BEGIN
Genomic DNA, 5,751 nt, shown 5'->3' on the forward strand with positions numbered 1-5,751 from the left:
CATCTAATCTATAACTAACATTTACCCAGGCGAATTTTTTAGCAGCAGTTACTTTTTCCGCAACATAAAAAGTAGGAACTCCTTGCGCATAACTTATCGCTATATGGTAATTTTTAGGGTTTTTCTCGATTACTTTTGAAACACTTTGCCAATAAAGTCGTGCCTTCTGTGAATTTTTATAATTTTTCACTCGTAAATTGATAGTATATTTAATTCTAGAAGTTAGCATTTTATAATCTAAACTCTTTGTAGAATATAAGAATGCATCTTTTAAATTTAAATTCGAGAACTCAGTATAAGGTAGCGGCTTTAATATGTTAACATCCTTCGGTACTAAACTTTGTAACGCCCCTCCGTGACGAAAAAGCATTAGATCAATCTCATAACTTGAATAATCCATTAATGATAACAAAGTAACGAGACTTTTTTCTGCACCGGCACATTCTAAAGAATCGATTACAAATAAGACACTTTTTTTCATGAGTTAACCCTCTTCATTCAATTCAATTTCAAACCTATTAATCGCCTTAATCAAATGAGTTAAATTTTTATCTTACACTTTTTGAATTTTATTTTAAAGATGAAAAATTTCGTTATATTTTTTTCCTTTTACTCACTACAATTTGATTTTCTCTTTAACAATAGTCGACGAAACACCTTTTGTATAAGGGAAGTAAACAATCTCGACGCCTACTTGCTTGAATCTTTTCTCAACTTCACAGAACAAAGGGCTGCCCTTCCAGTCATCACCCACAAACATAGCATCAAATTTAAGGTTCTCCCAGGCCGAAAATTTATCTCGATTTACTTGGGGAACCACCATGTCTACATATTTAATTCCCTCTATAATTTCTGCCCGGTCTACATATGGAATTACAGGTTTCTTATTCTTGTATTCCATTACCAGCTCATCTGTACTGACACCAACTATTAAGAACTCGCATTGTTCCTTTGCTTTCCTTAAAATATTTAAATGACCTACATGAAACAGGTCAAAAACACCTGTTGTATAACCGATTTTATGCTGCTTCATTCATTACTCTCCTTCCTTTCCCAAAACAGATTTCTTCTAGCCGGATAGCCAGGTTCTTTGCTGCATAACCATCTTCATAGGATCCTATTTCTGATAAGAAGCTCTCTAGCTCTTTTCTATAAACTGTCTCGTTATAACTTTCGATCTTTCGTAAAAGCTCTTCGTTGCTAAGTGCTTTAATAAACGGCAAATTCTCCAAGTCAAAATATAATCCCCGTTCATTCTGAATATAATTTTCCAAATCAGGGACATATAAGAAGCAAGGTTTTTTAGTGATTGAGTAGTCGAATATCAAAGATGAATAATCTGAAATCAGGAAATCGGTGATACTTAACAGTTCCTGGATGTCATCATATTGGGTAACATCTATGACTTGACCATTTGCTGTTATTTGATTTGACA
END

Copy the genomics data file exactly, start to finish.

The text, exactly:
Genomic DNA, 5,751 nt, shown 5'->3' on the forward strand with positions numbered 1-5,751 from the left:
CATCTAATCTATAACTAACATTTACCCAGGCGAATTTTTTAGCAGCAGTTACTTTTTCCGCAACATAAAAAGTAGGAACTCCTTGCGCATAACTTATCGCTATATGGTAATTTTTAGGGTTTTTCTCGATTACTTTTGAAACACTTTGCCAATAAAGTCGTGCCTTCTGTGAATTTTTATAATTTTTCACTCGTAAATTGATAGTATATTTAATTCTAGAAGTTAGCATTTTATAATCTAAACTCTTTGTAGAATATAAGAATGCATCTTTTAAATTTAAATTCGAGAACTCAGTATAAGGTAGCGGCTTTAATATGTTAACATCCTTCGGTACTAAACTTTGTAACGCCCCTCCGTGACGAAAAAGCATTAGATCAATCTCATAACTTGAATAATCCATTAATGATAACAAAGTAACGAGACTTTTTTCTGCACCGGCACATTCTAAAGAATCGATTACAAATAAGACACTTTTTTTCATGAGTTAACCCTCTTCATTCAATTCAATTTCAAACCTATTAATCGCCTTAATCAAATGAGTTAAATTTTTATCTTACACTTTTTGAATTTTATTTTAAAGATGAAAAATTTCGTTATATTTTTTTCCTTTTACTCACTACAATTTGATTTTCTCTTTAACAATAGTCGACGAAACACCTTTTGTATAAGGGAAGTAAACAATCTCGACGCCTACTTGCTTGAATCTTTTCTCAACTTCACAGAACAAAGGGCTGCCCTTCCAGTCATCACCCACAAACATAGCATCAAATTTAAGGTTCTCCCAGGCCGAAAATTTATCTCGATTTACTTGGGGAACCACCATGTCTACATATTTAATTCCCTCTATAATTTCTGCCCGGTCTACATATGGAATTACAGGTTTCTTATTCTTGTATTCCATTACCAGCTCATCTGTACTGACACCAACTATTAAGAACTCGCATTGTTCCTTTGCTTTCCTTAAAATATTTAAATGACCTACATGAAACAGGTCAAAAACACCTGTTGTATAACCGATTTTATGCTGCTTCATTCATTACTCTCCTTCCTTTCCCAAAACAGATTTCTTCTAGCCGGATAGCCAGGTTCTTTGCTGCATAACCATCTTCATAGGATCCTATTTCTGATAAGAAGCTCTCTAGCTCTTTTCTATAAACTGTCTCGTTATAACTTTCGATCTTTCGTAAAAGCTCTTCGTTGCTAAGTGCTTTAATAAACGGCAAATTCTCCAAGTCAAAATATAATCCCCGTTCATTCTGAATATAATTTTCCAAATCAGGGACATATAAGAAGCAAGGTTTTTTAGTGATTGAGTAGTCGAATATCAAAGATGAATAATCTGAAATCAGGAAATCGGTGATACTTAACAGTTCCTGGATGTCATCATATTGGGTAACATCTATGACTTGACCATTTGCTGTTATTTGATTTGACA